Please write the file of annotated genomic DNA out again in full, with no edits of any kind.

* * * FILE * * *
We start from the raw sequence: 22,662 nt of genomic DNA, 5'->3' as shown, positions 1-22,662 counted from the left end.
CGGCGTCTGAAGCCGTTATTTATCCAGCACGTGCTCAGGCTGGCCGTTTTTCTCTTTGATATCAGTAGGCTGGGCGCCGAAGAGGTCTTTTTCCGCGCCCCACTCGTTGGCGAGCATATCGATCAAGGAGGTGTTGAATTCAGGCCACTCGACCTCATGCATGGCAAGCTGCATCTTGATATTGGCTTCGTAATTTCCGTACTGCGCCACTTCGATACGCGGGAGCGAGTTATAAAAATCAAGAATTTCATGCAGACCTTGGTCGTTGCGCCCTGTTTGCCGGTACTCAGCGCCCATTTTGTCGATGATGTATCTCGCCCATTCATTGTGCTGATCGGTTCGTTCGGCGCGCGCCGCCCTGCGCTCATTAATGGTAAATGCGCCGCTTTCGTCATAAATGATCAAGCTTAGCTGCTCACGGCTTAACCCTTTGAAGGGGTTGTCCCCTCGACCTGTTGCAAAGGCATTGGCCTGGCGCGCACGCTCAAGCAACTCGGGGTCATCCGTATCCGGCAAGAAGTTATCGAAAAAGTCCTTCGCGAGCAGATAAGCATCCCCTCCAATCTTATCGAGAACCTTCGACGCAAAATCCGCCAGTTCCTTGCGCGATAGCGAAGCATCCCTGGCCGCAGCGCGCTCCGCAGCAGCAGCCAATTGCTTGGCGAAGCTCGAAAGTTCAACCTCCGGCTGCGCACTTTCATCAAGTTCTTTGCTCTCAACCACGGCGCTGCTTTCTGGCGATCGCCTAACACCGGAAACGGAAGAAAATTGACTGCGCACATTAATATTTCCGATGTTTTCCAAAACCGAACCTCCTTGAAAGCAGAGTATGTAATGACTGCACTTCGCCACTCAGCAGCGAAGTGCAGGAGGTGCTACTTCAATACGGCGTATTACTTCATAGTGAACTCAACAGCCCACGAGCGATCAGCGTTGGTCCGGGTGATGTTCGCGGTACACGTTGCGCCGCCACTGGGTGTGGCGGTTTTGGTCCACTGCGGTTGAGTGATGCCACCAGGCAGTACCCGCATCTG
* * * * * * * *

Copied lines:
We start from the raw sequence: 22,662 nt of genomic DNA, 5'->3' as shown, positions 1-22,662 counted from the left end.
CGGCGTCTGAAGCCGTTATTTATCCAGCACGTGCTCAGGCTGGCCGTTTTTCTCTTTGATATCAGTAGGCTGGGCGCCGAAGAGGTCTTTTTCCGCGCCCCACTCGTTGGCGAGCATATCGATCAAGGAGGTGTTGAATTCAGGCCACTCGACCTCATGCATGGCAAGCTGCATCTTGATATTGGCTTCGTAATTTCCGTACTGCGCCACTTCGATACGCGGGAGCGAGTTATAAAAATCAAGAATTTCATGCAGACCTTGGTCGTTGCGCCCTGTTTGCCGGTACTCAGCGCCCATTTTGTCGATGATGTATCTCGCCCATTCATTGTGCTGATCGGTTCGTTCGGCGCGCGCCGCCCTGCGCTCATTAATGGTAAATGCGCCGCTTTCGTCATAAATGATCAAGCTTAGCTGCTCACGGCTTAACCCTTTGAAGGGGTTGTCCCCTCGACCTGTTGCAAAGGCATTGGCCTGGCGCGCACGCTCAAGCAACTCGGGGTCATCCGTATCCGGCAAGAAGTTATCGAAAAAGTCCTTCGCGAGCAGATAAGCATCCCCTCCAATCTTATCGAGAACCTTCGACGCAAAATCCGCCAGTTCCTTGCGCGATAGCGAAGCATCCCTGGCCGCAGCGCGCTCCGCAGCAGCAGCCAATTGCTTGGCGAAGCTCGAAAGTTCAACCTCCGGCTGCGCACTTTCATCAAGTTCTTTGCTCTCAACCACGGCGCTGCTTTCTGGCGATCGCCTAACACCGGAAACGGAAGAAAATTGACTGCGCACATTAATATTTCCGATGTTTTCCAAAACCGAACCTCCTTGAAAGCAGAGTATGTAATGACTGCACTTCGCCACTCAGCAGCGAAGTGCAGGAGGTGCTACTTCAATACGGCGTATTACTTCATAGTGAACTCAACAGCCCACGAGCGATCAGCGTTGGTCCGGGTGATGTTCGCGGTACACGTTGCGCCGCCACTGGGTGTGGCGGTTTTGGTCCACTGCGGTTGAGTGATGCCACCAGGCAGTACCCGCATCTG